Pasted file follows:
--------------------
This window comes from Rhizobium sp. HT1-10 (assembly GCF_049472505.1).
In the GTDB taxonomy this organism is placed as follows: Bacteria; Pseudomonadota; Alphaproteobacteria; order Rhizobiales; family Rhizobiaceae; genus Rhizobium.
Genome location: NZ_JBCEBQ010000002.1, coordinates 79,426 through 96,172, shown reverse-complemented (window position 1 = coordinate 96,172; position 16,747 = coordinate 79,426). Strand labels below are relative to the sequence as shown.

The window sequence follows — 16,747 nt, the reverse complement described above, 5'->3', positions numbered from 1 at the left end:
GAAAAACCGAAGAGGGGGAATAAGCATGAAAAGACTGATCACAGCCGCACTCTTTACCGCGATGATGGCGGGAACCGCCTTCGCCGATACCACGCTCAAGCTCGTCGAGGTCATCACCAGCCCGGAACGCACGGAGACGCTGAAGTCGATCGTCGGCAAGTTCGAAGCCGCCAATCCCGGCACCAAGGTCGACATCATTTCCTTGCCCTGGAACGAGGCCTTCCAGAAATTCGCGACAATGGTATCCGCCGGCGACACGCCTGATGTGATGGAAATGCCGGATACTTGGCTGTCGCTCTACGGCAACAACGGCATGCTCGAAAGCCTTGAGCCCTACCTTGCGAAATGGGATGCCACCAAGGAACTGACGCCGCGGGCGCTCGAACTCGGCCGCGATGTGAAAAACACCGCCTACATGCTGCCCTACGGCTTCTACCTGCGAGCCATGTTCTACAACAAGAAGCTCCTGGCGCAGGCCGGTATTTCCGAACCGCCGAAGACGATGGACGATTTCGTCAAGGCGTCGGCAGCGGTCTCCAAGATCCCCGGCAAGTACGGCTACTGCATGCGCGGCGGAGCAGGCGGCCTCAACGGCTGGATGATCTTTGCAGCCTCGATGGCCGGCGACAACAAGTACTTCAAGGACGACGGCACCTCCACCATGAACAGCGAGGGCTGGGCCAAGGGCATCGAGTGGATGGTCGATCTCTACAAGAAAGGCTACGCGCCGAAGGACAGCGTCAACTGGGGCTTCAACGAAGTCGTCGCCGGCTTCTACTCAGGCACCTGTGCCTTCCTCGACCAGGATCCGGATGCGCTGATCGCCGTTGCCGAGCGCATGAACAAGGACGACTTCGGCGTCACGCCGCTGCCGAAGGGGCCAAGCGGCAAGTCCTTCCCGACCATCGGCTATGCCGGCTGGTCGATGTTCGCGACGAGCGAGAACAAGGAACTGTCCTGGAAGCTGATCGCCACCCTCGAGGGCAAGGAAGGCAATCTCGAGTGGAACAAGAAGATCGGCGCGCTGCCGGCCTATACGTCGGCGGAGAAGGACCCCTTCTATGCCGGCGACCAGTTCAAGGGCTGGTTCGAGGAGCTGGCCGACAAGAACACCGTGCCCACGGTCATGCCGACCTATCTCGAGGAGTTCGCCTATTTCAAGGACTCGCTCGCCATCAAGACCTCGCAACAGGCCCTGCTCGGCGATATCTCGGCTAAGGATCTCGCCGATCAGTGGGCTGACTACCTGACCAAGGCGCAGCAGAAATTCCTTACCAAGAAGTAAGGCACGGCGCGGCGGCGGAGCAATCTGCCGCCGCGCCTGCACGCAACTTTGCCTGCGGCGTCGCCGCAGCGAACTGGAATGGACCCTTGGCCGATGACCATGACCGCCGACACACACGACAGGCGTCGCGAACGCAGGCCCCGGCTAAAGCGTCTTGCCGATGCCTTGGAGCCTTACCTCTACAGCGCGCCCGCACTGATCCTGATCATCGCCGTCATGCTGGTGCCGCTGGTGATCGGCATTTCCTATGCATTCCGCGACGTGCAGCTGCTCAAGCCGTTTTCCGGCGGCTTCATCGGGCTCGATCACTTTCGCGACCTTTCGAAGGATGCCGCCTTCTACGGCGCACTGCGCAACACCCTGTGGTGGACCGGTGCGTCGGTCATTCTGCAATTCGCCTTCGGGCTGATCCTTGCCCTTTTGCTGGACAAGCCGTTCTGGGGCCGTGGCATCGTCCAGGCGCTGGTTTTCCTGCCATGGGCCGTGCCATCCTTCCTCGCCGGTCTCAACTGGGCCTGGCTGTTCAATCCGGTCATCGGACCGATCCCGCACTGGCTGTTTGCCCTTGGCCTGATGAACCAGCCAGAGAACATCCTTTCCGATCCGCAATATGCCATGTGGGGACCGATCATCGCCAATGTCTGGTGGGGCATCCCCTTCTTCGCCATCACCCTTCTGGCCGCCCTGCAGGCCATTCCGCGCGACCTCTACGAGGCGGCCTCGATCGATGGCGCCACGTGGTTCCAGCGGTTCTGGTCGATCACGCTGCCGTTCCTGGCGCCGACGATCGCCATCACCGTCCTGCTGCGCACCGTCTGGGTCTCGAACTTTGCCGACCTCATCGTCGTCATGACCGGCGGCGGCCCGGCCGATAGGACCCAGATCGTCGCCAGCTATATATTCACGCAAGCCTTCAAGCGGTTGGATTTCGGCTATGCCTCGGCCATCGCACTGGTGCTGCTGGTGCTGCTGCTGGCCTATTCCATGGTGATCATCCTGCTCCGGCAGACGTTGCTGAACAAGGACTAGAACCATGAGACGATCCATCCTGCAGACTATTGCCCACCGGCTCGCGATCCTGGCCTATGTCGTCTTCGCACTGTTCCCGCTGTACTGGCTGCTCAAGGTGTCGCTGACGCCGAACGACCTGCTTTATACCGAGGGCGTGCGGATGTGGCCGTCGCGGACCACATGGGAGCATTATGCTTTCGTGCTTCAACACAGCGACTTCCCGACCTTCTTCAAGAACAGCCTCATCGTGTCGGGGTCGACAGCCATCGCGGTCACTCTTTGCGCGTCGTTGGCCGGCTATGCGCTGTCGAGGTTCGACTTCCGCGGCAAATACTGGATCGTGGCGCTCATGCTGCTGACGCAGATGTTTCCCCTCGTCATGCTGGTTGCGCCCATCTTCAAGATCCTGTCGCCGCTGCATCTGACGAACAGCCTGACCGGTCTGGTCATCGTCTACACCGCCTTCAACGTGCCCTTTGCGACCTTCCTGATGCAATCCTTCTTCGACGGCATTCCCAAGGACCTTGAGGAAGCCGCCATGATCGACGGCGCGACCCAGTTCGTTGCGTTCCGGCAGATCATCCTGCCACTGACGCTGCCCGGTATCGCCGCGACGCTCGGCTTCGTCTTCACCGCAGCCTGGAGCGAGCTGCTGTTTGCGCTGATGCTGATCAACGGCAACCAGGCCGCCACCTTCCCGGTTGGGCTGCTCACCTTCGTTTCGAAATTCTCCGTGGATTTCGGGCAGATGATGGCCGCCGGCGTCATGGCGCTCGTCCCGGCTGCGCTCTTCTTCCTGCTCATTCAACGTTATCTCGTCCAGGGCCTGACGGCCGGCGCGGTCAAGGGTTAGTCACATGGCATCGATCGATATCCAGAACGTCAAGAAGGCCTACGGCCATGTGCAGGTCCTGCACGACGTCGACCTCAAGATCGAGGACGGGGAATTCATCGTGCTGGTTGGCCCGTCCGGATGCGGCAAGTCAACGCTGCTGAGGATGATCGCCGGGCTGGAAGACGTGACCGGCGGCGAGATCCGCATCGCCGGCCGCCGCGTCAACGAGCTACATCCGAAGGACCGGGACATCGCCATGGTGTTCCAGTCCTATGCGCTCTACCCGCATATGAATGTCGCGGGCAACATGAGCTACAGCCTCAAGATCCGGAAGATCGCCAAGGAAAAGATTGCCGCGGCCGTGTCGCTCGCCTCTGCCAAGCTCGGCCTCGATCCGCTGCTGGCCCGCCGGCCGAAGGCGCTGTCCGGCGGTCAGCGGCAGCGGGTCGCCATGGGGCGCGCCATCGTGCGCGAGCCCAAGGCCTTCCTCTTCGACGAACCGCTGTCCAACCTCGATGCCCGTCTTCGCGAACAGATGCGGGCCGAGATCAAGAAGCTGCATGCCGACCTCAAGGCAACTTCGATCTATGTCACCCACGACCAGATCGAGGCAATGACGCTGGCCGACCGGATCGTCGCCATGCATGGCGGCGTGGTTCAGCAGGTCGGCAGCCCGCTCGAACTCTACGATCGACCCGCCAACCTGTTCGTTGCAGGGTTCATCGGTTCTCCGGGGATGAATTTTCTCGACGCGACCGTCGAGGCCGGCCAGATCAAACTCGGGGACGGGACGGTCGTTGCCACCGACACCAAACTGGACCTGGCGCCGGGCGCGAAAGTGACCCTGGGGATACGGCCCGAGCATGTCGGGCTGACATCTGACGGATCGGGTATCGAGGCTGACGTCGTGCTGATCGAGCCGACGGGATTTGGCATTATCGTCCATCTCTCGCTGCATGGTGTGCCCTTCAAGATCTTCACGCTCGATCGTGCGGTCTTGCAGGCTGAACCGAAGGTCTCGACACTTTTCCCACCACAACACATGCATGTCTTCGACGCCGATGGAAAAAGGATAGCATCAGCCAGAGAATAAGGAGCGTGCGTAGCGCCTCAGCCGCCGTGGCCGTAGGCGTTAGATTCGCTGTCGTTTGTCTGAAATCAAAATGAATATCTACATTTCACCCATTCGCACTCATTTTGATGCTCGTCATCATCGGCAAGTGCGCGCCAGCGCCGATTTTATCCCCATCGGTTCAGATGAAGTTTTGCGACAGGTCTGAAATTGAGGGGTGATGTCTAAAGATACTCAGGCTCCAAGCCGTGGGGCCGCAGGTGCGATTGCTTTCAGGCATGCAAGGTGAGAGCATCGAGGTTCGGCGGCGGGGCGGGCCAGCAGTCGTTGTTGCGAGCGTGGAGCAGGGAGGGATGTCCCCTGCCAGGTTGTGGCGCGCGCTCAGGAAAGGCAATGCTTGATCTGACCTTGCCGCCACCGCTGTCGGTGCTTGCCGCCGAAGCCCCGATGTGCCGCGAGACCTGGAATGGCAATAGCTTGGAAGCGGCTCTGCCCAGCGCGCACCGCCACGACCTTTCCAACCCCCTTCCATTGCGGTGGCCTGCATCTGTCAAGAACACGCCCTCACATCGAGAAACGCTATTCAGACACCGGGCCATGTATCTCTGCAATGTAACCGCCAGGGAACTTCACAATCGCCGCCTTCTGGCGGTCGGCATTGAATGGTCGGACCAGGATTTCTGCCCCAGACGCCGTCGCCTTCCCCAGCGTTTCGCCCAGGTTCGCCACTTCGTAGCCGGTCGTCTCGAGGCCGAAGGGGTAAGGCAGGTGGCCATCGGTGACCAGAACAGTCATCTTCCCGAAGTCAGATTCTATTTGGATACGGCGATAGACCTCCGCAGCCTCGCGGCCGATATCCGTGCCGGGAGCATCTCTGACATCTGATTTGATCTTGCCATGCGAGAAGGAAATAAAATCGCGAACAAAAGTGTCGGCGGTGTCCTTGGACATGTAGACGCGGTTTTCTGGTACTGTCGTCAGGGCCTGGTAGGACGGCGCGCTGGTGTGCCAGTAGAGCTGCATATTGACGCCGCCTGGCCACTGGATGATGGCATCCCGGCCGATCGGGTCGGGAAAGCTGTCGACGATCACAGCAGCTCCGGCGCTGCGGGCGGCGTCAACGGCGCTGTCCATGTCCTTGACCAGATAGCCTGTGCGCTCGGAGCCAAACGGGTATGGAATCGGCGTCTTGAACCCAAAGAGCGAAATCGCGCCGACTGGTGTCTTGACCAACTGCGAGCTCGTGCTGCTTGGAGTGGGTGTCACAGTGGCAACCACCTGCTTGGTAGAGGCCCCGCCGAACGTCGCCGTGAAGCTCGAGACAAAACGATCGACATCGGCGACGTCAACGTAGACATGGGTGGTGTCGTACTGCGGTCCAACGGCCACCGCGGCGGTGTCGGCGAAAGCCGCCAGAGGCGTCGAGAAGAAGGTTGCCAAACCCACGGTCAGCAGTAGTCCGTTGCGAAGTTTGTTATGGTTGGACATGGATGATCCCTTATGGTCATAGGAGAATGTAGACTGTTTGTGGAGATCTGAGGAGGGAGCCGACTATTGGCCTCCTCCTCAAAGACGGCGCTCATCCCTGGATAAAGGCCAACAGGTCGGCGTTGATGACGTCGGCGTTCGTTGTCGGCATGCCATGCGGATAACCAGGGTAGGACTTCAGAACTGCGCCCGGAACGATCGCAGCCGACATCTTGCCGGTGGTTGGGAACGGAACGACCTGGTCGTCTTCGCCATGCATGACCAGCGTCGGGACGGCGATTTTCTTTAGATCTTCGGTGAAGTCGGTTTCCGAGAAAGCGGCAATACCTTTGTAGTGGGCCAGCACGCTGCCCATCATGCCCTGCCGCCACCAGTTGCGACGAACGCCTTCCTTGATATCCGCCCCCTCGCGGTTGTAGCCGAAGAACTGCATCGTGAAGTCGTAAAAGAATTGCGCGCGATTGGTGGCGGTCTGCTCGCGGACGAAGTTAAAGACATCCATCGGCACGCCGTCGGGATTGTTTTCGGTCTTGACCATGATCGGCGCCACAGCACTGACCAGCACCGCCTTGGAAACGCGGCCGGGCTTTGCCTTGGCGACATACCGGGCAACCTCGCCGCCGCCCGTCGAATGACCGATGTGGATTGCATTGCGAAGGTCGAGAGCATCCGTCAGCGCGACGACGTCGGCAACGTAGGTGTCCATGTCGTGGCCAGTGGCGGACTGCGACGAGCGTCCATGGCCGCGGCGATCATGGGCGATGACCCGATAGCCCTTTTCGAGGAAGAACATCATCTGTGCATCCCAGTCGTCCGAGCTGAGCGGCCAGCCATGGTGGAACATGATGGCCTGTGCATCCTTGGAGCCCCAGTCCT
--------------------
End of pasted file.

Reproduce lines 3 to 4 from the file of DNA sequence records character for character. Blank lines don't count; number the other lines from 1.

Genome location: NZ_JBCEBQ010000002.1, coordinates 79,426 through 96,172, shown reverse-complemented (window position 1 = coordinate 96,172; position 16,747 = coordinate 79,426). Strand labels below are relative to the sequence as shown.

The window sequence follows — 16,747 nt, the reverse complement described above, 5'->3', positions numbered from 1 at the left end: